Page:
FIGS. 3 a and 3 b illustrate omni-directional LED lamp 80. FIG. 3 a shows a perspective view of LED lamp 80 having a plurality of disc fins for dissipating heat energy. FIG. 3 b shows an exploded view of LED lamp 80 illustrating how some of the components of LED lamp 80 fit together.

LED lamp 80 includes light engine 82 for generating light to be radiated from LED lamp 80. Light engine 82 includes a plurality of LEDs 88 that are mounted to contact pads connected to substrate 92. LEDs 88 are electrically interconnected using wirebonds, traces, or other electrical connections formed over the substrate. Rod 86 is connected or mounted to substrate 92 of light engine 82 and includes a thermally conductive material for collecting and removing heat energy generated by light engine 82. Rod 86 may include aluminum, copper or another thermally conductive material. Leads 90 are electrically connected to LEDs 88 of light engine 82 to supply energy to LEDs 88.

Light engine 82 is mounted to heatsink 84 by inserting rod 86 into recess or opening 94 formed in heatsink 84. Opening 94 is configured so that the outer surface of rod 86 contacts an inner surface of opening 94. The mechanical connection between rod 86 and heatsink 84 facilitates the transfer of heat energy from rod 86 into heatsink 84. Depending upon the application, a thermally conductive material such as thermal grease or a thermally conductive pad is disposed between the outer surface of rod 86 and the surface of opening 94 to further enhance the transfer of thermal energy between rod 86 and heatsink 84. The thermal grease may include a ceramic, carbon or metal-based thermal grease.

Heatsink 84 includes a thermally conductive material such as those used to fabricate rod 86 including copper, aluminum, graphite, and carbon composite materials and is formed using an extrusion, die casting, molding or stamping process. Heatsink 84 includes a plurality of disc fin structures to facilitate dissipation of heat energy collected by heatsink 84 into the surrounding air by convection or another heat-transfer process. Heatsink 84 provides structural support to LED lamp 80 and provides a mounting point for the components of LED lamp 80. Also, heatsink 84 is configured to maintain a particular LED junction temperature within light engine 82 during operation of LED lamp 80 by dissipating heat energy generated by LEDs 88.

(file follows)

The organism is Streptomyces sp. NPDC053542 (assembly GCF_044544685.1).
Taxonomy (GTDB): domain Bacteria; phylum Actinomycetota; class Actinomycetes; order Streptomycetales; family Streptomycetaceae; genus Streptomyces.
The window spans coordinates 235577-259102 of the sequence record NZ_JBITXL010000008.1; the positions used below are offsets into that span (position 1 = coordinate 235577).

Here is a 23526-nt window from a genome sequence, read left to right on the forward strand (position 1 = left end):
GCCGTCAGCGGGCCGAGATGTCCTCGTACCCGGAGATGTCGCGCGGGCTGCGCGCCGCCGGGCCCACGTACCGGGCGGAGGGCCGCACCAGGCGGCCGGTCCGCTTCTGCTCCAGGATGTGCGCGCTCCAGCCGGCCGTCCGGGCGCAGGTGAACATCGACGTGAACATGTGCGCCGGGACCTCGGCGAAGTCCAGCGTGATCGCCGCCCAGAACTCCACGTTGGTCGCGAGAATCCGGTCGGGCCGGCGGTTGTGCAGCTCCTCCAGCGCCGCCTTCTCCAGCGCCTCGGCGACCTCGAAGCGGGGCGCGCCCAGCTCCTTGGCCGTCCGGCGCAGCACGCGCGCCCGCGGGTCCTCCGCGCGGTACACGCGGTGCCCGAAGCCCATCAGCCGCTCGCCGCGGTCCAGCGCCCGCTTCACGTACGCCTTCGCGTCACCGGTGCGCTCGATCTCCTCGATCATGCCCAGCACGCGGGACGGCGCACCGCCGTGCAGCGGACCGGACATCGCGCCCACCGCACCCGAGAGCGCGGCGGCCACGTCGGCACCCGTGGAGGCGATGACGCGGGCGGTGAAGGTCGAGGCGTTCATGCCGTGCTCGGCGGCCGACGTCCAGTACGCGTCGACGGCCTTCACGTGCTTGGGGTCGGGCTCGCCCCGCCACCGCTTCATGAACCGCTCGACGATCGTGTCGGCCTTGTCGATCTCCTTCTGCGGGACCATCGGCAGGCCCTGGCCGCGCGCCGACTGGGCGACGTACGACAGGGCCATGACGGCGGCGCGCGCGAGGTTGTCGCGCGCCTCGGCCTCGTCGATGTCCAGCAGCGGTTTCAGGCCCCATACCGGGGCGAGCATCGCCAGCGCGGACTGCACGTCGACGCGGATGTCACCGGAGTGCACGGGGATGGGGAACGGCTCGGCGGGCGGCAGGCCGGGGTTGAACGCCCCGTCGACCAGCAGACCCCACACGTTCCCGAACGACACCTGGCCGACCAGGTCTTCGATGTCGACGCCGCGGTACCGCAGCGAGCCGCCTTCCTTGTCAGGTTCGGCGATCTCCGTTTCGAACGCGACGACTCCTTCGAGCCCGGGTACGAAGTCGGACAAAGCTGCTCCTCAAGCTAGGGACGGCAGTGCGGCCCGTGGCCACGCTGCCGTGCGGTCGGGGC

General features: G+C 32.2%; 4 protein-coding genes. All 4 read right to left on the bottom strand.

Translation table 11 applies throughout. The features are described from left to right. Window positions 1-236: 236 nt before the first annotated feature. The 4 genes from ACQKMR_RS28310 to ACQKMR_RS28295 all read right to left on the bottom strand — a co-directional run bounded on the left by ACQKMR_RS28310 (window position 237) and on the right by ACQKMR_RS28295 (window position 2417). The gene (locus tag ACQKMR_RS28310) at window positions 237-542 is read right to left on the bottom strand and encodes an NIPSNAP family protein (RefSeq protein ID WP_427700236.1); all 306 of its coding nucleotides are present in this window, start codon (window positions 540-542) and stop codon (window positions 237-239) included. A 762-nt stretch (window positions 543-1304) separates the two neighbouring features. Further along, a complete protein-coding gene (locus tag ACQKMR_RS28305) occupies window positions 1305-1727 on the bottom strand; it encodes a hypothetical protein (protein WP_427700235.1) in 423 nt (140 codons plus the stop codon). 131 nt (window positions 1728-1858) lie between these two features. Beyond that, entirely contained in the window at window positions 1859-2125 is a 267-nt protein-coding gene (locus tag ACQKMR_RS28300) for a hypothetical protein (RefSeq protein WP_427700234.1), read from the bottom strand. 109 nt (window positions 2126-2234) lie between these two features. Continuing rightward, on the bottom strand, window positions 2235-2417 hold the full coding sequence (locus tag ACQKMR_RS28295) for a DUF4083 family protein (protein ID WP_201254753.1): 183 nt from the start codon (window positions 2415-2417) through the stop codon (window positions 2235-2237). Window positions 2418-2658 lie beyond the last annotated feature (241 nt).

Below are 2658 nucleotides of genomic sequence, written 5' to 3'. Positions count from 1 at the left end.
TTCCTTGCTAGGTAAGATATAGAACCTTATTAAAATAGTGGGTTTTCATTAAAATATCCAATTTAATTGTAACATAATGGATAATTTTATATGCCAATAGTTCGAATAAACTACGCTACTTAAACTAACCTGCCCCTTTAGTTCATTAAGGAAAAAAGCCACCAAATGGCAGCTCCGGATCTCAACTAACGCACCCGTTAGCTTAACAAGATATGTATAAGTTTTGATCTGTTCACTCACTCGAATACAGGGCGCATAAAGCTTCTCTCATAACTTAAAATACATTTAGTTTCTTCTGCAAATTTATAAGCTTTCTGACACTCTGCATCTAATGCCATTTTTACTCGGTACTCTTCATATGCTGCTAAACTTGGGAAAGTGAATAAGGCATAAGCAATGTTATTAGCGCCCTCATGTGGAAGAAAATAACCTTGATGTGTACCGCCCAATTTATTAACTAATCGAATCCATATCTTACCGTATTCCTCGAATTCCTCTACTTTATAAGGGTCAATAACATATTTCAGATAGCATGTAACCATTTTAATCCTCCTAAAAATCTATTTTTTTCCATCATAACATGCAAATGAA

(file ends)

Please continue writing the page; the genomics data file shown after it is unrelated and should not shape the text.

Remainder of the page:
Heatsink 84 includes additional holes or passageways to allow leads 90 of light engine 82 to pass through heatsink 84 for connection to a power supply. In some embodiments, however, both leads 90 and rod 86 pass through the same opening formed within heatsink 84.

Power supply 96 is connected to a backside of heatsink 84. Power supply 96 includes connectors for coupling to leads 90 of light engine 82. Power supply 96 receives energy from an electricity source (not shown) such as a wall socket, or other electrical connection, and supplies energy to light engine 82 via leads 90. Depending upon the application, power supply 96 modifies the energy received from the electricity source before delivering it to light engine 82. In embodiments wherein heatsink 84 acts as a heatsink for power supply 96, a thermally conductive material such as thermal grease is deposited between power supply 96 and heatsink 84. For example, in one embodiment, a thermally conductive adhesive material connects power supply 96 and heatsink 84.

Socket 98 is connected to power supply 96 of LED lamp 80. Socket 98 is configured to connect to a conventional light-bulb socket for connecting LED lamp 80 to an electricity source. Socket 98 may include an E26/E27 bulb socket, a GU24 socket, or any other connector. Depending upon the application, the electricity source may be a standard 120 VAC, 220 VAC, 277 VAC, or other AC source or a DC power source. In alternative embodiments, however, socket 98 includes any socket for connecting to a power supply for supplying electricity to power supply 96 of LED lamp 80.